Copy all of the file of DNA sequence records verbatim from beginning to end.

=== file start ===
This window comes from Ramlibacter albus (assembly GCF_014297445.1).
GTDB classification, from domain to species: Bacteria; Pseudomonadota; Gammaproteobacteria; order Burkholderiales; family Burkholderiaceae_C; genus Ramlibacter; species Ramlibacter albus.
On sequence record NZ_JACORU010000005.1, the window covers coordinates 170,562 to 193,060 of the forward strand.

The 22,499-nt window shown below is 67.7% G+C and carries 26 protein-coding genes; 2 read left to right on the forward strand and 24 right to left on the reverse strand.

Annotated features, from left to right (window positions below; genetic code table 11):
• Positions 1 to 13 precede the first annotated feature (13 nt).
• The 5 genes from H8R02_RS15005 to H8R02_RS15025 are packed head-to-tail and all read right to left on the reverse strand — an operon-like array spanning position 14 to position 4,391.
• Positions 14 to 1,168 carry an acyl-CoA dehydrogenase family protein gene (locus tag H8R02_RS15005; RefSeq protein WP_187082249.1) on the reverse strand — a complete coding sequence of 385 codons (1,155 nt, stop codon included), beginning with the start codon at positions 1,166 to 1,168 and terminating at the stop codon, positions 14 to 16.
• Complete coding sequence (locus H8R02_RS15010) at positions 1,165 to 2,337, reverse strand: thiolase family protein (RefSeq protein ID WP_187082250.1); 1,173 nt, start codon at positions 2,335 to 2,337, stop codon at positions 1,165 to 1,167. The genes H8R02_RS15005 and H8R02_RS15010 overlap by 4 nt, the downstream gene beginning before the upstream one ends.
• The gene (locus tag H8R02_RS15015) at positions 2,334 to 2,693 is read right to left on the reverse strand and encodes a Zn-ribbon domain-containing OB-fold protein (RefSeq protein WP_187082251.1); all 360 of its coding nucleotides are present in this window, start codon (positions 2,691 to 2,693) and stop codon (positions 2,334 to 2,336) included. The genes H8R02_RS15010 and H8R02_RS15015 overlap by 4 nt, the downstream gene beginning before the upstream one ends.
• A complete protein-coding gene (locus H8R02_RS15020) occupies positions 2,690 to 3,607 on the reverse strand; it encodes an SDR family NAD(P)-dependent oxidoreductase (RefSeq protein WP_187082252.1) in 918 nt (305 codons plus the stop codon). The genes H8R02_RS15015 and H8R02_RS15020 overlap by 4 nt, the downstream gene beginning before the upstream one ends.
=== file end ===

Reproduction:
This window comes from Ramlibacter albus (assembly GCF_014297445.1).
GTDB classification, from domain to species: Bacteria; Pseudomonadota; Gammaproteobacteria; order Burkholderiales; family Burkholderiaceae_C; genus Ramlibacter; species Ramlibacter albus.
On sequence record NZ_JACORU010000005.1, the window covers coordinates 170,562 to 193,060 of the forward strand.

The 22,499-nt window shown below is 67.7% G+C and carries 26 protein-coding genes; 2 read left to right on the forward strand and 24 right to left on the reverse strand.

Annotated features, from left to right (window positions below; genetic code table 11):
• Positions 1 to 13 precede the first annotated feature (13 nt).
• The 5 genes from H8R02_RS15005 to H8R02_RS15025 are packed head-to-tail and all read right to left on the reverse strand — an operon-like array spanning position 14 to position 4,391.
• Positions 14 to 1,168 carry an acyl-CoA dehydrogenase family protein gene (locus tag H8R02_RS15005; RefSeq protein WP_187082249.1) on the reverse strand — a complete coding sequence of 385 codons (1,155 nt, stop codon included), beginning with the start codon at positions 1,166 to 1,168 and terminating at the stop codon, positions 14 to 16.
• Complete coding sequence (locus H8R02_RS15010) at positions 1,165 to 2,337, reverse strand: thiolase family protein (RefSeq protein ID WP_187082250.1); 1,173 nt, start codon at positions 2,335 to 2,337, stop codon at positions 1,165 to 1,167. The genes H8R02_RS15005 and H8R02_RS15010 overlap by 4 nt, the downstream gene beginning before the upstream one ends.
• The gene (locus tag H8R02_RS15015) at positions 2,334 to 2,693 is read right to left on the reverse strand and encodes a Zn-ribbon domain-containing OB-fold protein (RefSeq protein WP_187082251.1); all 360 of its coding nucleotides are present in this window, start codon (positions 2,691 to 2,693) and stop codon (positions 2,334 to 2,336) included. The genes H8R02_RS15010 and H8R02_RS15015 overlap by 4 nt, the downstream gene beginning before the upstream one ends.
• A complete protein-coding gene (locus H8R02_RS15020) occupies positions 2,690 to 3,607 on the reverse strand; it encodes an SDR family NAD(P)-dependent oxidoreductase (RefSeq protein WP_187082252.1) in 918 nt (305 codons plus the stop codon). The genes H8R02_RS15015 and H8R02_RS15020 overlap by 4 nt, the downstream gene beginning before the upstream one ends.